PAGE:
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The Do’s and Don’t’s of Winter Drain Cleaning

Winter drain cleaning
November 7, 2017

Winter drain cleaning is something homeowners can often overlook. A kitchen sink stops running or a toilet overflows and then the plumbing becomes a high priority. With a winter drain cleaning, homeowners would never need to deal with plumbing emergencies. Here is how you can make sure your winter drain cleaning has worked appropriately.

The Nightmare of Clogged Drains

By not spending some time to maintain the drainage system in the home, a person opens themselves up to several unfortunate realities. When any problems in the drains occur, a homeowner can experience:

  • an increase in utility bills
  • plumbing fixtures that wear out sooner
  • decreasing levels of sanitation in the house
  • unpleasant odors and strange sounds from the drains

All of this increases the stress of being a homeowner. This can be prevented with a little DIY home plumbing maintenance.

Benefits to Proactive Drain Maintenance

For a small investment of time and effort on their drains, the homeowner gains much throughout the year. The benefits include:

  • utility bills are lower
  • longer lasting plumbing fixtures
  • less spent on plumbing fixture repairs
  • reduced risk of overflowing toilets and clogged sinks
  • more comfortable and sanitary living space

This is especially important in large households where several people may contribute to the drains becoming clogged. The more people living in the house, the higher the risk of a drain problem if regular maintenance is not performed.

Plumbing Maintenance for the Homeowner

There are a number of ways that a homeowner can ensure that their drains are in proper working order. None of these take much time and are easy for any person to do. The first step is maintaining the drains to prevent them from stopping up. Next, one should be ready in case a clog does develop so they can react quickly to clear the drain.

Preventative Maintenance Steps

These actions will help to prevent clogs from happening:

  • Pour a mixture of baking soda and vinegar down the drain. Let it set for several minutes and then flush thoroughly with warm tap water.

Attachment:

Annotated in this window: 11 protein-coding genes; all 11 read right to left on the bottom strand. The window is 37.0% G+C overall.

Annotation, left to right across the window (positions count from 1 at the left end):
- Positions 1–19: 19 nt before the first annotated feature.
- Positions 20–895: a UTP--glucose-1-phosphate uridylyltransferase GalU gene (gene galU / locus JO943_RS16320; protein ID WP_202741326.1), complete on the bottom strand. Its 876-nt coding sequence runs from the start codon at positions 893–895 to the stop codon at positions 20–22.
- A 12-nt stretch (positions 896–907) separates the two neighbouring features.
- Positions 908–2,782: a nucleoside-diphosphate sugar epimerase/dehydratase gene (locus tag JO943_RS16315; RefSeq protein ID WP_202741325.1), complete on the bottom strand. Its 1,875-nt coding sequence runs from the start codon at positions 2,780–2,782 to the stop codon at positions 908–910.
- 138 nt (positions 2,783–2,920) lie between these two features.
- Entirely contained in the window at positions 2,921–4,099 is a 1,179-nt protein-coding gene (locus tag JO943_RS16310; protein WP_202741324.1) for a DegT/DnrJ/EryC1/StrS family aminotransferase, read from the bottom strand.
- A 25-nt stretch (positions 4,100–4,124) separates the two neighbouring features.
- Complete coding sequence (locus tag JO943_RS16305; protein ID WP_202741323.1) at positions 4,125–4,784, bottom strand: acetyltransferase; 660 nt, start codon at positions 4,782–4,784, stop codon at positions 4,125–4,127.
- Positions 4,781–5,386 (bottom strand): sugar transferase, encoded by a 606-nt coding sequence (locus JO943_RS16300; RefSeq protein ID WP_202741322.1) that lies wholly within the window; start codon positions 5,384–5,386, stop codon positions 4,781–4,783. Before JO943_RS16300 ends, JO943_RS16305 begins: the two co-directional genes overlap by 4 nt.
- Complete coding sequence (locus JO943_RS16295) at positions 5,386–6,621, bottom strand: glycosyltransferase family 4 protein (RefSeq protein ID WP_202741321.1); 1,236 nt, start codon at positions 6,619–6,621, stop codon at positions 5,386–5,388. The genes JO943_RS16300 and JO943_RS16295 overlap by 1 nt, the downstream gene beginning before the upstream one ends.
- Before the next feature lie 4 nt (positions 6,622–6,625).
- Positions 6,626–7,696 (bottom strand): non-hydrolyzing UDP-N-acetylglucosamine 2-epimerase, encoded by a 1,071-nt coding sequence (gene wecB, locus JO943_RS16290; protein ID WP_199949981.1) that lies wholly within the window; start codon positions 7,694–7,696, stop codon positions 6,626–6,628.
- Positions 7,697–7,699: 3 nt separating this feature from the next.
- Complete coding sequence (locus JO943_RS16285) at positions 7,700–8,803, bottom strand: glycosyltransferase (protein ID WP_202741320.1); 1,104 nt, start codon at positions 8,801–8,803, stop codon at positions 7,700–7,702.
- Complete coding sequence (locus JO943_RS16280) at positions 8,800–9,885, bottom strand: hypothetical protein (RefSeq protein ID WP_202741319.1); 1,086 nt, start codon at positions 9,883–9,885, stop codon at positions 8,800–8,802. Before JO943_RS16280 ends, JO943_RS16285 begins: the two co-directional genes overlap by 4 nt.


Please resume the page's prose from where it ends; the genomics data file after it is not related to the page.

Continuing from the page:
• Pour boiling water from a pan or tea kettle down the drain to clear out any sticky grease that has adhered to the inside of the plumbing pipes.
  • Purchase small strainers that fit in the drains to catch items before they get down into the plumbing.
  • Keep a container near the stove to pour used oil and grease into. Never pour these down a drain.

In case a drain blockage happens, the homeowner should have on hand:

  • A standard plunger for flat drains, such as in the kitchen sink.
  • A flange plunger for curved drains, such as in the toilet.
  • A bucket and several old rags for cleanup.

Typical Drain Clogs

If a clog should occur, a homeowner can try to clear it out themselves. Their success depends on the type of clog they encounter. There are two clogs a homeowner is likely to face:

Soft clog – This is made up of hair and skin cells and is usually found in bathroom sinks, tub and shower drains. The clog stays soft and rarely compacts in the drain. These are normally easy to remove.

Hard clog – This is caused by grease and foods sticking to the sides of the drain pipe. Once the clog accumulates enough material to completely block the drain, it will continue to compact itself in the drain and become a hard mass. The longer a hard clog sits, the hard it is to remove.

Removing a Soft Clog

These clogs can often be removed by the homeowner.

  • Use a standard plunger to pull the clog up out of the sink or to push it on through the drain pipe.
  • Use a long, stiff brush made to fit down into the drain, snag the clog material and pull it back up and out.
  • Use a plastic strip with serrated edges, made to remove clogs, by being inserted into the drain and pulling out the material.
  • If the homeowner is not intimidated by plumbing work, they can disconnect the P-trap below the bathroom sink and remove the clog lodged there.

Removing a Hard Clog

If there is standing water, use a wet and dry vacuum to remove all of the water before attempting to unclog the drain.

  • Try using a standard plunger briefly to release a fresh clog. Do not do this for too long or too forcefully as it can damage the plumbing pipes and make them come apart.
  • Pour dish detergent down a clogged toilet to loosen up a blockage there.
  • Use a plumbing snake to break up the clog and clear the drain. These should be used carefully as they can puncture a hole in the side of old, rusty plumbing pipes or cause drain pipes to come apart where two are joined.

Winter Drain Cleaning Techniques to Avoid

Chemical drain cleaners – These are very dangerous to work with and can damage a person’s skin and eyes should they splash onto them.

Water balloons – These devices fit onto the end of a garden hose and are slipped down into the drain. When the water is turned on, it expands the balloon, sealing it against the sides of the drain pipe. Water is then forced down into the drain to try to loosen the clog. These devices can easily break plumbing fixtures or cause them to come apart.

Many household drain clogs can be dealt with by the homeowner. If they prove resistant to several attempts, a professional winter drain cleaning service should be considered. They can remove any clog without damaging the existing plumbing.

Call Anthony’s Plumbing today for more information on winter drain cleaning!